Lehtimäki and Silvast offer an interesting example of how arts-based strategies can be student-led. Students use various arts-based strategies in an introductory course, called ‘Innovation Cultures’, of the International Master’s Programme in Innovation Management at the University of Eastern Finland.
Each year, approximately 30 students take the course. It is comprised of seven 3-hour long classes. Prior to each class, each student reads and writes a one-page summary of two academic articles related to the topic of that class.
In the first class, the 30 or so students are divided into 4 groups. They are tasked with preparing a lesson plan that will engage the whole class using an arts-based strategy to cover one topic of the course content. The four arts-based strategies often selected are visual arts, dance, music, and theatre.
The visual arts group leads the class in using art materials to explore the themes of the readings for that week. Discussion is driven by the student group and guided by the professor. The dance group uses some form of embodied action to discuss the readings. Examples could be mirroring exercises or learning a simple choreographed dance. During the next class, the music group can encourage the students to bring in musical instruments, conduct music through clapping and body percussion, or write and perform a song collaboratively. Finally, the theatre group directs the students to perform mini skits on themes of that week in front of the rest of the class. Each student-led activity lasts between 60 and 90 minutes. The final assessment of the course is either a learning diary, highlighting central themes and personal reflections on the course content, or a video made in groups to reflect on their learning throughout the course.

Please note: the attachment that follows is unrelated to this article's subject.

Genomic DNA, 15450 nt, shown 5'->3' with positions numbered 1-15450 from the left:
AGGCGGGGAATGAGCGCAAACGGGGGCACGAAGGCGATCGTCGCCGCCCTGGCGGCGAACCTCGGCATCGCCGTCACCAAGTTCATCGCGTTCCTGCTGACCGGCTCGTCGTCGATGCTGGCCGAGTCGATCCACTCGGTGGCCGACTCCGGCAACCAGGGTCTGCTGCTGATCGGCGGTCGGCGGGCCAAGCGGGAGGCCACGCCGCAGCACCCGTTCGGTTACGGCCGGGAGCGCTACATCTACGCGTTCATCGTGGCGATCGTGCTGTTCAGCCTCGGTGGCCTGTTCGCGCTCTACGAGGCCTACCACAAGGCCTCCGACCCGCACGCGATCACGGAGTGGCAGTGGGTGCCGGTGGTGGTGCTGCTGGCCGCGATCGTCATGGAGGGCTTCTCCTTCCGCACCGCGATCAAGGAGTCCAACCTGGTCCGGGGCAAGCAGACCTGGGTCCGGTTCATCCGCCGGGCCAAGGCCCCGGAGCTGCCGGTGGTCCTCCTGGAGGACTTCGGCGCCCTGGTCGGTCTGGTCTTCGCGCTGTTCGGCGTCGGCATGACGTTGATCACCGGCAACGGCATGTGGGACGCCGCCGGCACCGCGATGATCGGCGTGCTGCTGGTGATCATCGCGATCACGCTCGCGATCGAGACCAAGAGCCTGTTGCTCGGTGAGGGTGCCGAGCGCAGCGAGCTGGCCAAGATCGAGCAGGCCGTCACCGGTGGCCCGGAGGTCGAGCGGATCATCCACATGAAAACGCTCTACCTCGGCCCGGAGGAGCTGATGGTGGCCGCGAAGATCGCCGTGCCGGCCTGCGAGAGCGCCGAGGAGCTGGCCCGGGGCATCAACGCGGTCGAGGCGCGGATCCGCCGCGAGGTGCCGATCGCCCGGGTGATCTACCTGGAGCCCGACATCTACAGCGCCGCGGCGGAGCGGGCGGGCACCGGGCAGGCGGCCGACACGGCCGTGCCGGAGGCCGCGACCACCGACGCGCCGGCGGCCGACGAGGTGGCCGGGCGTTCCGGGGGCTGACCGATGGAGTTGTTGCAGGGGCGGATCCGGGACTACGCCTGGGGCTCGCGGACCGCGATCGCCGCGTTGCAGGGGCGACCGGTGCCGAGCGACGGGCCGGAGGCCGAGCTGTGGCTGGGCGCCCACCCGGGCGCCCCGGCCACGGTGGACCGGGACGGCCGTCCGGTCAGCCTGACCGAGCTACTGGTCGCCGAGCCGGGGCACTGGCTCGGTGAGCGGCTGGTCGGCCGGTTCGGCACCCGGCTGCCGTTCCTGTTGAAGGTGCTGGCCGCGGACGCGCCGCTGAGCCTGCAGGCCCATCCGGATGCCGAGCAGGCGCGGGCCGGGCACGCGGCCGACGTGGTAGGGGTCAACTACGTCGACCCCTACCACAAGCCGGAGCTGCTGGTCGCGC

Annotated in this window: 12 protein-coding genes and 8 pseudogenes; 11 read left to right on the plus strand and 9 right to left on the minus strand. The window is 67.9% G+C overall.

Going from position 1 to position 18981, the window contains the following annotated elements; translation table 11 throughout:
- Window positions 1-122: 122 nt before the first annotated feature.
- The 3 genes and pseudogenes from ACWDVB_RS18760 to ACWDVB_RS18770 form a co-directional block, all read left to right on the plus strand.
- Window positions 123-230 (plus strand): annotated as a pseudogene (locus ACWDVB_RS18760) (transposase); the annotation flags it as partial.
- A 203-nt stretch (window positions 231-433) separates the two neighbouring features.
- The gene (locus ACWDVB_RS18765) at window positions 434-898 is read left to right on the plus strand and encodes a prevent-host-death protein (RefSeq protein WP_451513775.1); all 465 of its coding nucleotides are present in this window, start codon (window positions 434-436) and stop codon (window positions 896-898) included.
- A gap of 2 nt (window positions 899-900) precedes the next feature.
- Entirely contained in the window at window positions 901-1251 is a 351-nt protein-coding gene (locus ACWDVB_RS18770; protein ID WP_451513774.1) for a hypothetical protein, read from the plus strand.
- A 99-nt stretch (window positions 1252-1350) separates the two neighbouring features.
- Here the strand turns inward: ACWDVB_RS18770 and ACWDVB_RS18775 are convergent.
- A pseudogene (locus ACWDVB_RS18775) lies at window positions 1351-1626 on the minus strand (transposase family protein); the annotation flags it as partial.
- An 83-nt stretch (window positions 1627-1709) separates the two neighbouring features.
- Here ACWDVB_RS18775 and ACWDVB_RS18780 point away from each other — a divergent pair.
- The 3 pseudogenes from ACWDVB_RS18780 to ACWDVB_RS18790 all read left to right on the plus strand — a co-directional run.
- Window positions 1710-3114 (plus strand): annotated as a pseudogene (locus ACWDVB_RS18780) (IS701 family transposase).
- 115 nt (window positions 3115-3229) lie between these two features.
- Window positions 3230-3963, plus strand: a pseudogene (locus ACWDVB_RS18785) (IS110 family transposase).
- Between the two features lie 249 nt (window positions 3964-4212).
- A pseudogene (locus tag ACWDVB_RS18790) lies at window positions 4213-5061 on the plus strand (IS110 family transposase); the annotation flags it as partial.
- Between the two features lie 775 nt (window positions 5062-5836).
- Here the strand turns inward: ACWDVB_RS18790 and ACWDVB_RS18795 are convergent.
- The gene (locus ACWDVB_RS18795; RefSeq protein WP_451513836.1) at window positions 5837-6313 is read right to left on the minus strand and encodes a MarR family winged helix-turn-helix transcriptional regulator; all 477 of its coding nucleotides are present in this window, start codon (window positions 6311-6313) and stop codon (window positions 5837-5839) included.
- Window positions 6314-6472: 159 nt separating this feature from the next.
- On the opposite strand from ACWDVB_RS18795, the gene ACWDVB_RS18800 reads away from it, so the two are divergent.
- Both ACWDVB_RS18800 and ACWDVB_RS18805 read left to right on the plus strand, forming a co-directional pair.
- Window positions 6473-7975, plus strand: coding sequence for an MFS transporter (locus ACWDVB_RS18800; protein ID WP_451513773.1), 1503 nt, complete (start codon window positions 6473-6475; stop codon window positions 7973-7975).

The students all thought the course was informal and inspiring, which made them feel comfortable trying new learning frameworks and engaging in new ways of thinking about issues related to innovative organisation and leadership. Most of the student feedback was positive, mentioning having fun while learning. These arts-based strategies can foster “experiential student-centred learning and create conditions for reflexivity among students” as well as helping them to become creative and empathetic leaders.
Hanna Lehtimäki and Heidi Silvast. “Using Student-Led Arts-Based Methods in Finnish Higher Education to Foster Leadership for Change”. In: Antonacopoulou, E., Taylor, S. (eds) Sensuous Learning for Practical Judgment in Professional Practice, Volume 2: Arts-based Interventions, Palgrave Studies in Business, Arts and Humanities. Palgrave Macmillan, 2019. https://doi.org/10.1007/978-3-319-99049-1_10